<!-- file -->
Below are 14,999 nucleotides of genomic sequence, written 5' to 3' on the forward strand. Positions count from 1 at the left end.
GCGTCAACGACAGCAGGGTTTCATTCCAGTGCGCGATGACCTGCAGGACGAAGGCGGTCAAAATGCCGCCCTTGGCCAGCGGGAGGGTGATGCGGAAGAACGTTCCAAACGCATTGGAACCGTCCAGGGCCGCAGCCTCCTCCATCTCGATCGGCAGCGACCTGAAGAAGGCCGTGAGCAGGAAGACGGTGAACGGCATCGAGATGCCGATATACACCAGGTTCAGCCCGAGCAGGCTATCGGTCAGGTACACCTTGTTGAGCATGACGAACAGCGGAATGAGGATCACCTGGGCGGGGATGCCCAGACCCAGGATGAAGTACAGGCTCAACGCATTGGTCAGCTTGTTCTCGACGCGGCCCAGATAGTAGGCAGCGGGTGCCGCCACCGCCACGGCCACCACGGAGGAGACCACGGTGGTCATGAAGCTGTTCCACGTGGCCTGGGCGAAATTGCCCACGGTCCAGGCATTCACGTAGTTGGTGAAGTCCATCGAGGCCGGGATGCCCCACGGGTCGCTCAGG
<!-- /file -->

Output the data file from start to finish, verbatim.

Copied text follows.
Below are 14,999 nucleotides of genomic sequence, written 5' to 3' on the forward strand. Positions count from 1 at the left end.
GCGTCAACGACAGCAGGGTTTCATTCCAGTGCGCGATGACCTGCAGGACGAAGGCGGTCAAAATGCCGCCCTTGGCCAGCGGGAGGGTGATGCGGAAGAACGTTCCAAACGCATTGGAACCGTCCAGGGCCGCAGCCTCCTCCATCTCGATCGGCAGCGACCTGAAGAAGGCCGTGAGCAGGAAGACGGTGAACGGCATCGAGATGCCGATATACACCAGGTTCAGCCCGAGCAGGCTATCGGTCAGGTACACCTTGTTGAGCATGACGAACAGCGGAATGAGGATCACCTGGGCGGGGATGCCCAGACCCAGGATGAAGTACAGGCTCAACGCATTGGTCAGCTTGTTCTCGACGCGGCCCAGATAGTAGGCAGCGGGTGCCGCCACCGCCACGGCCACCACGGAGGAGACCACGGTGGTCATGAAGCTGTTCCACGTGGCCTGGGCGAAATTGCCCACGGTCCAGGCATTCACGTAGTTGGTGAAGTCCATCGAGGCCGGGATGCCCCACGGGTCGCTCAGG